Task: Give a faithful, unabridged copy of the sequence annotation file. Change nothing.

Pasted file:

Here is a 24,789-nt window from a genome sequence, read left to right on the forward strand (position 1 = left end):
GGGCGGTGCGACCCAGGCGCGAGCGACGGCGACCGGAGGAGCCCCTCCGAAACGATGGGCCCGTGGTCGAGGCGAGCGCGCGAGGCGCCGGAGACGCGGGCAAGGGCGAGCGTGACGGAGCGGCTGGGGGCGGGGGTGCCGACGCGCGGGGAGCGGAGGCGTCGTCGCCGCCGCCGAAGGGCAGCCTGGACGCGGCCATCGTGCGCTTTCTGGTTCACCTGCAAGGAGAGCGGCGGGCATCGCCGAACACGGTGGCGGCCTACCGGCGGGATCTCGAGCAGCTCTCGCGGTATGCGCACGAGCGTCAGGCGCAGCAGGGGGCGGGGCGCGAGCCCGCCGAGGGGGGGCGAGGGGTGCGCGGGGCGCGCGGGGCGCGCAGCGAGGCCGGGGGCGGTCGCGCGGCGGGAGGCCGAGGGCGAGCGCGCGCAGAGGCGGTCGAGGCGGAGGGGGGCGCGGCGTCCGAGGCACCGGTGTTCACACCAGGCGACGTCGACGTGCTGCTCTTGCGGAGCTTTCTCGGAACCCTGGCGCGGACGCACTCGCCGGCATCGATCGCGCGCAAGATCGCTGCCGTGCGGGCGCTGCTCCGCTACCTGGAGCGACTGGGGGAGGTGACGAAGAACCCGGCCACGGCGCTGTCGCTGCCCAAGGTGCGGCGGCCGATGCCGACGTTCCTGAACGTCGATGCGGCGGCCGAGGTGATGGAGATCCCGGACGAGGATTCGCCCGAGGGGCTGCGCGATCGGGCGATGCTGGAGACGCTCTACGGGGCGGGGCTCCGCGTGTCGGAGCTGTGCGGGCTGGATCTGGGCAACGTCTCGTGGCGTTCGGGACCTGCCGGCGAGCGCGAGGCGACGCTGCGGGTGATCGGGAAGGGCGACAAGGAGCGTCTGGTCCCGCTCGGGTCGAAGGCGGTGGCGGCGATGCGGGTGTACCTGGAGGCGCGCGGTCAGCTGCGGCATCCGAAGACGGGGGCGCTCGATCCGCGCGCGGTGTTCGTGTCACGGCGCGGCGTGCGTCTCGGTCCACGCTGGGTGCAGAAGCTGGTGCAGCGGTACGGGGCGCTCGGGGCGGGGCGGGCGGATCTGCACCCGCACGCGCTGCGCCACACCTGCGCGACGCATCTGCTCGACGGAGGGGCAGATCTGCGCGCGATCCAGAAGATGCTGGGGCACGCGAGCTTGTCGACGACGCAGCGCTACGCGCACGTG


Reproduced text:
Here is a 24,789-nt window from a genome sequence, read left to right on the forward strand (position 1 = left end):
GGGCGGTGCGACCCAGGCGCGAGCGACGGCGACCGGAGGAGCCCCTCCGAAACGATGGGCCCGTGGTCGAGGCGAGCGCGCGAGGCGCCGGAGACGCGGGCAAGGGCGAGCGTGACGGAGCGGCTGGGGGCGGGGGTGCCGACGCGCGGGGAGCGGAGGCGTCGTCGCCGCCGCCGAAGGGCAGCCTGGACGCGGCCATCGTGCGCTTTCTGGTTCACCTGCAAGGAGAGCGGCGGGCATCGCCGAACACGGTGGCGGCCTACCGGCGGGATCTCGAGCAGCTCTCGCGGTATGCGCACGAGCGTCAGGCGCAGCAGGGGGCGGGGCGCGAGCCCGCCGAGGGGGGGCGAGGGGTGCGCGGGGCGCGCGGGGCGCGCAGCGAGGCCGGGGGCGGTCGCGCGGCGGGAGGCCGAGGGCGAGCGCGCGCAGAGGCGGTCGAGGCGGAGGGGGGCGCGGCGTCCGAGGCACCGGTGTTCACACCAGGCGACGTCGACGTGCTGCTCTTGCGGAGCTTTCTCGGAACCCTGGCGCGGACGCACTCGCCGGCATCGATCGCGCGCAAGATCGCTGCCGTGCGGGCGCTGCTCCGCTACCTGGAGCGACTGGGGGAGGTGACGAAGAACCCGGCCACGGCGCTGTCGCTGCCCAAGGTGCGGCGGCCGATGCCGACGTTCCTGAACGTCGATGCGGCGGCCGAGGTGATGGAGATCCCGGACGAGGATTCGCCCGAGGGGCTGCGCGATCGGGCGATGCTGGAGACGCTCTACGGGGCGGGGCTCCGCGTGTCGGAGCTGTGCGGGCTGGATCTGGGCAACGTCTCGTGGCGTTCGGGACCTGCCGGCGAGCGCGAGGCGACGCTGCGGGTGATCGGGAAGGGCGACAAGGAGCGTCTGGTCCCGCTCGGGTCGAAGGCGGTGGCGGCGATGCGGGTGTACCTGGAGGCGCGCGGTCAGCTGCGGCATCCGAAGACGGGGGCGCTCGATCCGCGCGCGGTGTTCGTGTCACGGCGCGGCGTGCGTCTCGGTCCACGCTGGGTGCAGAAGCTGGTGCAGCGGTACGGGGCGCTCGGGGCGGGGCGGGCGGATCTGCACCCGCACGCGCTGCGCCACACCTGCGCGACGCATCTGCTCGACGGAGGGGCAGATCTGCGCGCGATCCAGAAGATGCTGGGGCACGCGAGCTTGTCGACGACGCAGCGCTACGCGCACGTG